Monday, January 17, 2005

BALTIMORE — A law requiring Maryland State Police to collect ballistics information from each handgun sold in the state should be repealed because the expensive system is flawed and has not helped a criminal investigation since it was adopted in 2000, a state police report has concluded.

The report recommended transferring laboratory technicians who work on the Integrated Ballistics Identification System to the state police DNA Database Unit.

“The program simply has not met expectations and does not aid in the mission statement of the Department of State Police,” the report said.

Col. Thomas E. Hutchins, the state police superintendent, said he would like to spend the money instead on proven crime-fighting techniques. About $2.5 million has been spent on the program.

“The system really is not doing anything,” Col. Hutchins said.

Maryland was the first state to adopt a ballistic fingerprinting law in April 2000. New York is the only other state to have such a database.

When a bullet is fired, it is scratched with unique markings, or “fingerprints,” as it passes through the gun’s barrel. The law requires gun manufacturers to test-fire handguns and send a spent shell casing from each gun sold in Maryland to the state police. The agency is required to enter the casing’s markings into a database, using a digital image designed for future gun tracing.

But the report, compiled in September by the Maryland State Police Forensic Sciences Division, concluded the ballistics identification system has failed “to provide any meaningful hits.”

Guns used in crimes are not the ones being entered into the system, the report found.

“The guns that we find at crime scenes may not necessarily be the ones sold in Maryland, so there’s nothing to compare it to anyway,” Col. Hutchins said.

The report also pointed to shortcomings in how the ballistics information is sent to authorities. In one case, a gun dealer, rather than the gun manufacturer, test-fired guns. “This procedure lacks any safeguard to quality assurance and thus makes the integrity of the database suspect,” the report said.

Col. Hutchins said the report has been submitted to legislators. Although Col. Hutchins has not asked for legislation to repeal the law, he said some lawmakers are interested in changing the statute.

“I think we’ll probably see somebody submit a bill to change the statute and say it’s no longer required in Maryland,” Col. Hutchins said.

Gun-control groups have advocated ballistic fingerprinting systems, saying they are effective crime-fighting tools.

Leah Barrett, executive director of CeaseFire Maryland, said police are not using the database enough, instead relying on a national ballistics database that has only ballistics images from crime scenes. As a result, she said, the national database cannot lead investigators directly to the specific firearm that produced a recovered ballistic image unless the gun is eventually recovered.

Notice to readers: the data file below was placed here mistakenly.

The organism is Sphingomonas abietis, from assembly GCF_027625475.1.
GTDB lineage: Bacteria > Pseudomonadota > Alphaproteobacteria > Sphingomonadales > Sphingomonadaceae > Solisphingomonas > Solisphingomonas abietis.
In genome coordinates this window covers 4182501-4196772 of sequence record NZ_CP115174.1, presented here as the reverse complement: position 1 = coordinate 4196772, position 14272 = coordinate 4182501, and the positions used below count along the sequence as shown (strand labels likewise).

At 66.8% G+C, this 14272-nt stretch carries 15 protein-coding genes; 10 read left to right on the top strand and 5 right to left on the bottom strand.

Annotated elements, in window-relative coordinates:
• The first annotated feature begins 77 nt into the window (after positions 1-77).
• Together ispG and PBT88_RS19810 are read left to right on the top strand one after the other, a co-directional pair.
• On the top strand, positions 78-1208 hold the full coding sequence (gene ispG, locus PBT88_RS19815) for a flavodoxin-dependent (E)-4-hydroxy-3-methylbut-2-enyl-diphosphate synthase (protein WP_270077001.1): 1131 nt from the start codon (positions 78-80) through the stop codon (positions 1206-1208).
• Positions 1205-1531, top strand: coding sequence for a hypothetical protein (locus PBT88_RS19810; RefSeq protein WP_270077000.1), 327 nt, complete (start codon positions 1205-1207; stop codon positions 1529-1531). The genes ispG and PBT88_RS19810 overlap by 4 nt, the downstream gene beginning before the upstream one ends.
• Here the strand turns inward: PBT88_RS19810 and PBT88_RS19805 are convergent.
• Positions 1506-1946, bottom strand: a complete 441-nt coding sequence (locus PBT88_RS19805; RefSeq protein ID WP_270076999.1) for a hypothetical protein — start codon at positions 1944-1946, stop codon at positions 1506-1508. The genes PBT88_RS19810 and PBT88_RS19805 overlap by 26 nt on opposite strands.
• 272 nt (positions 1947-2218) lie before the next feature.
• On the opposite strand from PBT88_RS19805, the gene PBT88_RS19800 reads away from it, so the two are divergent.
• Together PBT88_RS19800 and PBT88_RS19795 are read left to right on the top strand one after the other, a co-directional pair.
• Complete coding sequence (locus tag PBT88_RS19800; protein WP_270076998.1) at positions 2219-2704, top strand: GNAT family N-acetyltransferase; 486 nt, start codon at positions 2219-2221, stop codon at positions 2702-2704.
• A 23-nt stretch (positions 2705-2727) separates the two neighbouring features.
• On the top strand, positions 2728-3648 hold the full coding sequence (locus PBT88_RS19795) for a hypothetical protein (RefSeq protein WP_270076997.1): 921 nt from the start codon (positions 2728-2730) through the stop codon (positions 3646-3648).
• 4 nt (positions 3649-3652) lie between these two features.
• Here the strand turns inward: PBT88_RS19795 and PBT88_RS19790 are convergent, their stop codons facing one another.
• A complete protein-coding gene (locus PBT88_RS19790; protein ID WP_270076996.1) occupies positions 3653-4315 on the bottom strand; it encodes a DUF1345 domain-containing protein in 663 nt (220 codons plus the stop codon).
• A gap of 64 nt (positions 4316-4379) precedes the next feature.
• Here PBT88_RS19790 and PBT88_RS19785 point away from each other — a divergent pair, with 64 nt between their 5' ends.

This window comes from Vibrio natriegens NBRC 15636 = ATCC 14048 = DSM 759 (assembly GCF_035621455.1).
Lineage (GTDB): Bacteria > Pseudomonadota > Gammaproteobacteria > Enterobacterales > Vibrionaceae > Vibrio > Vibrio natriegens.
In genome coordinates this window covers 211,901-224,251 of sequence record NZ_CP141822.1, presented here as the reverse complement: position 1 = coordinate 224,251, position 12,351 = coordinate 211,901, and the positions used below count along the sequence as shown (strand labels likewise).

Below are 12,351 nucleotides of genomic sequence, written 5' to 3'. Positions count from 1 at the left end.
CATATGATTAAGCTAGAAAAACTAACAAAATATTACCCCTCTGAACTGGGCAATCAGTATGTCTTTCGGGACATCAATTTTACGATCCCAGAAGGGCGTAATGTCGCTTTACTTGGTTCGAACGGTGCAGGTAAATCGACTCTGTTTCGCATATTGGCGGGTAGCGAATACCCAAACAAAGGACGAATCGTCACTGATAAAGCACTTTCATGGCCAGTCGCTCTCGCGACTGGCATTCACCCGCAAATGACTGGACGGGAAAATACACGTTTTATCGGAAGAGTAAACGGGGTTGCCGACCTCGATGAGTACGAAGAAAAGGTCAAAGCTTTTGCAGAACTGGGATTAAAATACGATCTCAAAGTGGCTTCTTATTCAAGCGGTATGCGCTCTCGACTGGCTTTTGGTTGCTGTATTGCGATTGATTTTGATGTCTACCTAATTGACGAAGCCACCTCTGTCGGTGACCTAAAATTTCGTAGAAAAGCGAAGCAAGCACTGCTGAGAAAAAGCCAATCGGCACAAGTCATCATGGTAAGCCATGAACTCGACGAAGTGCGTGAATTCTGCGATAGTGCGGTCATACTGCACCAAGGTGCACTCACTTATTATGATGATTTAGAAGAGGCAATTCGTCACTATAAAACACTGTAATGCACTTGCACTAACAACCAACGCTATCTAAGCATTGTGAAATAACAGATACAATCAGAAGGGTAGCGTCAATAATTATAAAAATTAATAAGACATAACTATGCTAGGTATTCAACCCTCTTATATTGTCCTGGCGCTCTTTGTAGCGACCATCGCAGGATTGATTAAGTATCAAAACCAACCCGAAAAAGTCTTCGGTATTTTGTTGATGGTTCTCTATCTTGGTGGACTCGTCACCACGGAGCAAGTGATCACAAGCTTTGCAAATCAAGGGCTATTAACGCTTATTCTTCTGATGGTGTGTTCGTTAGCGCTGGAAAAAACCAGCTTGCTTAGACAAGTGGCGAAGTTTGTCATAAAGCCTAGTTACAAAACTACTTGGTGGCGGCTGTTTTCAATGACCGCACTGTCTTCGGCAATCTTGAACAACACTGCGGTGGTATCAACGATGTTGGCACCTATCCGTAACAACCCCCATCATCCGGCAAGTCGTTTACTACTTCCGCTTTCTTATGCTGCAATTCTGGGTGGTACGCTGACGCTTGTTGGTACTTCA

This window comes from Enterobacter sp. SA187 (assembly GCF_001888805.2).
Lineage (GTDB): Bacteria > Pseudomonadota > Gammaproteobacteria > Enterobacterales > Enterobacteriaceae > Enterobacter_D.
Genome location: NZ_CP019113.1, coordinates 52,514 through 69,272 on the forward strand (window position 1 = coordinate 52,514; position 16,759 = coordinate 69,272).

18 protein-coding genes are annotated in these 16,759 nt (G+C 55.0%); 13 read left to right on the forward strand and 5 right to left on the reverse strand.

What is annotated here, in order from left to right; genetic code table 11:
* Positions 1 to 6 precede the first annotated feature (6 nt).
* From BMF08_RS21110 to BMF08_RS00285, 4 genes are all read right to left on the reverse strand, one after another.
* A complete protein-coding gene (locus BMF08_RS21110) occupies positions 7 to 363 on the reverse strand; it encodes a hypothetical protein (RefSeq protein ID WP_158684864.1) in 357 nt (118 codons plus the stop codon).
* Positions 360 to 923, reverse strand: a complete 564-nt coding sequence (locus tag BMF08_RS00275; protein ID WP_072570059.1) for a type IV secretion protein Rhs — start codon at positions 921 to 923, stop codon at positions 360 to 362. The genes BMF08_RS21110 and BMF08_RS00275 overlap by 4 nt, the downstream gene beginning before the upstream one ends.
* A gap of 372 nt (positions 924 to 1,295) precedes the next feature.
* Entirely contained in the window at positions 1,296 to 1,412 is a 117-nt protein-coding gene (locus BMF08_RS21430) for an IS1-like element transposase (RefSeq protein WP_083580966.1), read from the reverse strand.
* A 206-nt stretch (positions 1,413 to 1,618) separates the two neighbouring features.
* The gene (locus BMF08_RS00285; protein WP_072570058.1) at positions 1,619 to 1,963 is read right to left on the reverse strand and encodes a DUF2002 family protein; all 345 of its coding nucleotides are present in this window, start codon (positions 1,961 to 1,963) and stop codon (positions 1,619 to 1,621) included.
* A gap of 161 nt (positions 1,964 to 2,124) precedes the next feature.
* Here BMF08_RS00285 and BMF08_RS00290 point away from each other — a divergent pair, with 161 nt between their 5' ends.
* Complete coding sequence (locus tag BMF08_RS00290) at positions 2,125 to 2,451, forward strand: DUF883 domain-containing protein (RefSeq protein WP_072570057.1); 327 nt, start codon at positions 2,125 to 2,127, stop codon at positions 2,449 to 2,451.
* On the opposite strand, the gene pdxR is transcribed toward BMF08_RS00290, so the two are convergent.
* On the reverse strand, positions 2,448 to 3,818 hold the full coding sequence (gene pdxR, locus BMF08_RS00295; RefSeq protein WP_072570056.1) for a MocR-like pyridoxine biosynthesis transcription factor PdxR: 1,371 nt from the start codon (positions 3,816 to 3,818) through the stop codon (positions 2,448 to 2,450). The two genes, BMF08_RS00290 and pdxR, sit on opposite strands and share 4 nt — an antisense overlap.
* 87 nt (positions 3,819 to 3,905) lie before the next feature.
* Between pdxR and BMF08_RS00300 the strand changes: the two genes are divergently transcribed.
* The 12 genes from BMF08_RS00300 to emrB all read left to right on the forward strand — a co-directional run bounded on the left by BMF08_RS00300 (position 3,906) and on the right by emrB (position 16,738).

She said scrapping the state program could deal a setback to better ballistics imaging.

“I think it’s a real tragedy because other states are looking at New York and Maryland to see how we succeed with this,” Miss Barrett said.

But the National Rifle Association has denounced the system as a form of gun registration that affects only law-abiding gun owners.

Sanford Abrams, vice president of the Maryland Licensed Firearms Dealers Association, said the system only leads police to the person who bought the gun, when many guns used in crimes have been stolen. He also said the system has too many technical flaws to be effective and is too expensive.

“We’re all in favor of law-enforcement tools that actually work,” he said. “This doesn’t.”

The report also considered results from a sister system in New York, which has compiled almost 80,000 cartridge case profiles without recording any meaningful hits in an investigation.

“The fact that two systems performing the same function and yet have no results indicate of performance in the manner for which the systems were designed is significant,” the report said.

The Maryland state police conducted the yearlong study of the program after an initial report found shortcomings.

“What I’d like to see done is probably just leave it as it is,” Col. Hutchins said. “It’ll still stand alone without going through any more inputting of data into it.”

An audit made public in July found that the state police did not ensure that casings for all qualifying handguns were entered into the Maryland Integrated Ballisics Identification System.

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